When it comes to flirting in the bird world, hummingbirds go to great lengths performing spectacular courtship dives to attract female attention.
Broad-tailed hummingbirds (Selasphorus platycercus) fly up to 100 feet in the air before sweeping down toward a perched female, then climb back up for a subsequent dive in the opposite direction.
At the Rocky Mountain Biological Laboratory in Gothic, Colorado, home to a population of breeding broad-tailed hummingbirds, researchers from Princeton University have been investigating how hummingbirds combine speed, sound, and color in their displays.
“We know from previous work that the males can reach really high speeds. They combine that speed with intriguing noises generated by their wing and tail feathers, and of course with their brightly iridescent plumage.”
But how do these different components fit together, and what might a dive sound like and look like to a female?
To explore this, Hogan and Mary Caswell Stoddard, an assistant professor of ecology and evolutionary biology and the study’s senior author, created video and audio recordings of 48 dives performed by wild male broad-tailed hummingbirds.
Then used image-tracking software to estimate each male’s trajectory and speed throughout the dive.
Combining these estimates with the audio data, the researchers measured the precise time at which the males produce a mechanical “buzz” with their tail feathers.
To incorporate information about iridescent plumage color, which is difficult to extract from the video recordings, the team headed to the American Museum of Natural History in New York City.
Using a multi-angle imaging technique and an ultraviolet-sensitive camera, they photographed broad-tailed hummingbird specimens.
Hummingbirds are tetrachromatic — their eyes have four color cones, one of which is sensitive to ultraviolet wavelengths — so by combining the photographs with a model of hummingbird color vision and details of the U-shaped flight path, the researchers were able to estimate a female “bird’s-eye view” of the male’s iridescent throat feathers.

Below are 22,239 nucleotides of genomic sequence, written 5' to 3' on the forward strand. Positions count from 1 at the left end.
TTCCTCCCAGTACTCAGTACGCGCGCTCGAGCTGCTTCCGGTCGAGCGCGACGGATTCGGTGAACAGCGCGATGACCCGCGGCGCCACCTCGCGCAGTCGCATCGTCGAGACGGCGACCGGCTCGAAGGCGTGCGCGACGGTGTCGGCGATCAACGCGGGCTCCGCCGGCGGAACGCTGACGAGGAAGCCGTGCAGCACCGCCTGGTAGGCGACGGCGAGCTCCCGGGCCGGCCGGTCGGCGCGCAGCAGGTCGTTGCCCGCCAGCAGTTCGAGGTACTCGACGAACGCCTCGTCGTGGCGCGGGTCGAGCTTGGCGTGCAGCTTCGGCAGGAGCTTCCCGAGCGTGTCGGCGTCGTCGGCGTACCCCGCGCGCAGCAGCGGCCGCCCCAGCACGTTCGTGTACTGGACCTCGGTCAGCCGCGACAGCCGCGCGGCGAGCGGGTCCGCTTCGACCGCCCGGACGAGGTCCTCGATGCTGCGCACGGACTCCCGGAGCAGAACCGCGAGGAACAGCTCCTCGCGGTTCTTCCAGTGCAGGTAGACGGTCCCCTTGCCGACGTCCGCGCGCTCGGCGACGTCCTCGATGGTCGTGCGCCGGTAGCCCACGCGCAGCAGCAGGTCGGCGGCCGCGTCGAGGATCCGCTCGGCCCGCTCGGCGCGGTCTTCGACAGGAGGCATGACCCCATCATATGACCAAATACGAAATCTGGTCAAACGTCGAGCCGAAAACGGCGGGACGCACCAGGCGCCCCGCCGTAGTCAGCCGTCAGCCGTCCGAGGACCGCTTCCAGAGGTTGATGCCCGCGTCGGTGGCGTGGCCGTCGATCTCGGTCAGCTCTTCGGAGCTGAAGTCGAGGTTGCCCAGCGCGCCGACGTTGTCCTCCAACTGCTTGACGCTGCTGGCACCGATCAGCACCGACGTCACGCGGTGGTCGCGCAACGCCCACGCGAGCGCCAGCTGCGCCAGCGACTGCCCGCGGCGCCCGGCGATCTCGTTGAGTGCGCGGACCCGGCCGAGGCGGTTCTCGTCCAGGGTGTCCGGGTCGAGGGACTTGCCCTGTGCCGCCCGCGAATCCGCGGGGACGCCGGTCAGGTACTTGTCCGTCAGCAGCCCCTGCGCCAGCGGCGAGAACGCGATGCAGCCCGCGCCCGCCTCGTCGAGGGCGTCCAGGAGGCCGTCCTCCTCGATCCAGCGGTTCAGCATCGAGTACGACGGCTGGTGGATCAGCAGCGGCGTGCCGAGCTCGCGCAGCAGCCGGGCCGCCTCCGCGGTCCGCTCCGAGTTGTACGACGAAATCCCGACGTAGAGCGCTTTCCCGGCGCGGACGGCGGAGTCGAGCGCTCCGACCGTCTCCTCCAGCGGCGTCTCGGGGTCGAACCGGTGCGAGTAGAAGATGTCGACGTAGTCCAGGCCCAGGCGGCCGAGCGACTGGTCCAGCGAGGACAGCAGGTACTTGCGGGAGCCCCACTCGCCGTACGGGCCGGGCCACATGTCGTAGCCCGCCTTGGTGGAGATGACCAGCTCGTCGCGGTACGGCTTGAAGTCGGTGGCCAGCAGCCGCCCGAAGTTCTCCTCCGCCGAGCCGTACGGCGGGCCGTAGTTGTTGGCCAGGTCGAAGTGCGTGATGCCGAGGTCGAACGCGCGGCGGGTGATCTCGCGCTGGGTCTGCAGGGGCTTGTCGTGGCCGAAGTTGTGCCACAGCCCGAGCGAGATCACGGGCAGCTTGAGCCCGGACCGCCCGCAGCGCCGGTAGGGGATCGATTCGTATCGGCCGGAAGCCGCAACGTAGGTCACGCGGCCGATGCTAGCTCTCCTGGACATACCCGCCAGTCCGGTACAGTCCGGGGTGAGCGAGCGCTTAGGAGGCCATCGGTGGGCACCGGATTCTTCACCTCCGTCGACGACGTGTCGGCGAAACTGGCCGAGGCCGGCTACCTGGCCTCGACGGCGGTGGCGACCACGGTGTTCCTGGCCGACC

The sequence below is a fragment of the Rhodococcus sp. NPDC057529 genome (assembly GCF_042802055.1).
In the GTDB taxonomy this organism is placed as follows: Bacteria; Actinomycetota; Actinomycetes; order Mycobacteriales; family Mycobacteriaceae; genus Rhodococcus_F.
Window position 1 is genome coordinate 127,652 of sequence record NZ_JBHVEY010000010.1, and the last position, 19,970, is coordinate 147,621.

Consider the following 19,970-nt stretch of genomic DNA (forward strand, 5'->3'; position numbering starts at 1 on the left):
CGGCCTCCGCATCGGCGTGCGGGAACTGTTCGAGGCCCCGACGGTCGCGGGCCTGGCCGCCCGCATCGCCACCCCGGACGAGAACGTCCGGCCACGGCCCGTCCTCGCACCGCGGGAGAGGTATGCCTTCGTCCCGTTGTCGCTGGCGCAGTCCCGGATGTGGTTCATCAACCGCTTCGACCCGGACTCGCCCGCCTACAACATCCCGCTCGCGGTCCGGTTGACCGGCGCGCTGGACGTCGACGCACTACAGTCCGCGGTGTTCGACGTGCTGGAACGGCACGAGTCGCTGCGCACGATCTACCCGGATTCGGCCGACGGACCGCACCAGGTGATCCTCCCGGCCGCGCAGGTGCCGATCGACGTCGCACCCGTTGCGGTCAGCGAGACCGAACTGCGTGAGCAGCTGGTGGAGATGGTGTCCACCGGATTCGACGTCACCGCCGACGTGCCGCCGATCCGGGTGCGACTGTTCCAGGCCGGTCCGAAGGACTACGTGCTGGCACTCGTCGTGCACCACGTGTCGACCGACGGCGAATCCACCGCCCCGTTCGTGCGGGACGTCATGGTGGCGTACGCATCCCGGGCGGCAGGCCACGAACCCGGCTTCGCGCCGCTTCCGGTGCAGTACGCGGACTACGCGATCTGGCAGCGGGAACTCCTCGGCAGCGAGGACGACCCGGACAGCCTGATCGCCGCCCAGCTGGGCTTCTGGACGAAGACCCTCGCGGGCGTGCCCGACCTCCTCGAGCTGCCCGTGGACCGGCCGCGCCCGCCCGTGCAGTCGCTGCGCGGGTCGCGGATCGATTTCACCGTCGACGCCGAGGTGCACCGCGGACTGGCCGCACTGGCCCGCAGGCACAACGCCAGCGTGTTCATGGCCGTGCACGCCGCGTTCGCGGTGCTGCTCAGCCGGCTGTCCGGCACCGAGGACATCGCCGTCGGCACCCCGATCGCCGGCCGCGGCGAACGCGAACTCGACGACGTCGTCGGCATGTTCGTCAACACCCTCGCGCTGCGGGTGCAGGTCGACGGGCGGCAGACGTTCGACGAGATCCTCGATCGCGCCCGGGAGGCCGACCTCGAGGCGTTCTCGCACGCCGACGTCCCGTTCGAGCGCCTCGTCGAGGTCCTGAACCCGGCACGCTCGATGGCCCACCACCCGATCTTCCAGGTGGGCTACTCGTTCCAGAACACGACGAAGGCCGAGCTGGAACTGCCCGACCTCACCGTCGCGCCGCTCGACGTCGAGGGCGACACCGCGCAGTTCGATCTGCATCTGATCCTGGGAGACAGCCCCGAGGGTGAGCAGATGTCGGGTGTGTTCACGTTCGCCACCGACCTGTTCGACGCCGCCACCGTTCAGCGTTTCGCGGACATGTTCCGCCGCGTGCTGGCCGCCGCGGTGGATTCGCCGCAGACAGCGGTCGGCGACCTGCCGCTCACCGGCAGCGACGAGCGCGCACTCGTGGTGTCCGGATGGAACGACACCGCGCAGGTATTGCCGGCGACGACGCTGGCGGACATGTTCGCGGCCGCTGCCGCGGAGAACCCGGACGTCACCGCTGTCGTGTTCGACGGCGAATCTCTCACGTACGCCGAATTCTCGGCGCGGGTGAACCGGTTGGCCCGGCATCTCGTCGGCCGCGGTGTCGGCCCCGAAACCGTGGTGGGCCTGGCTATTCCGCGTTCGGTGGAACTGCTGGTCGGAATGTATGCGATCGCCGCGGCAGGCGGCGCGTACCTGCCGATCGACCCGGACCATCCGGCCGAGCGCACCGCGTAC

Putting it all together, Hogan and Stoddard could determine how the events in a hummingbird’s dive unfold.
How the Hummingbird’s Dive Unfolds
“We discovered that the most dramatic aspects of the dive — high speed, the mechanical buzz, and a rapid iridescent color change — happen almost all at once, just before the male soars past the female,” says Stoddard.
“These aerial acrobats deliver an in-your-face sensory explosion.”
First, the male starts the tail-generated buzz.
Then his bright red throat feathers become visible to the female and quickly appear to change to black, due to his speed and orientation.
During this time, the male reaches top horizontal speed.
Because of his high speed, the researchers estimate that a female will perceive an upward and then downward shift in pitch as he approaches and departs.
“This is due to the Doppler effect, the same phenomenon responsible for the perceived change in pitch as a car with its horn blaring drives past you,” says Hogan.
All of these key events occur in a 300-millisecond window, roughly the duration of a human blink.
Importance of Hummingbird’s Timing and Motion
How much does the timing matter to females?
That needs more study, say the researchers.
For now, they can only hypothesize about the different elements of the dive display.
The tightly synchronized moves might provide information about the male’s health or tap into a female’s aesthetic preferences.
Whatever the explanation, the team emphasized the importance of considering timing and motion in animal courtship signals.
“In the real world, many animals strut their stuff in complex, dynamic ways,” says Stoddard.
“Whether it’s a diving hummingbird or a dancing peacock spider, we need to account for motion and orientation to understand how these remarkable displays evolved.”
“Synchronization of speed, sound and iridescent color in a hummingbird aerial courtship dive,” by Benedict Hogan and Mary Caswell Stoddard, appears in the Dec. 18 issue of Nature Communications.
The research was supported by the Princeton Environmental Institute’s Climate and Energy Grand Challenges Program and a Sloan Research Fellowship to Stoddard.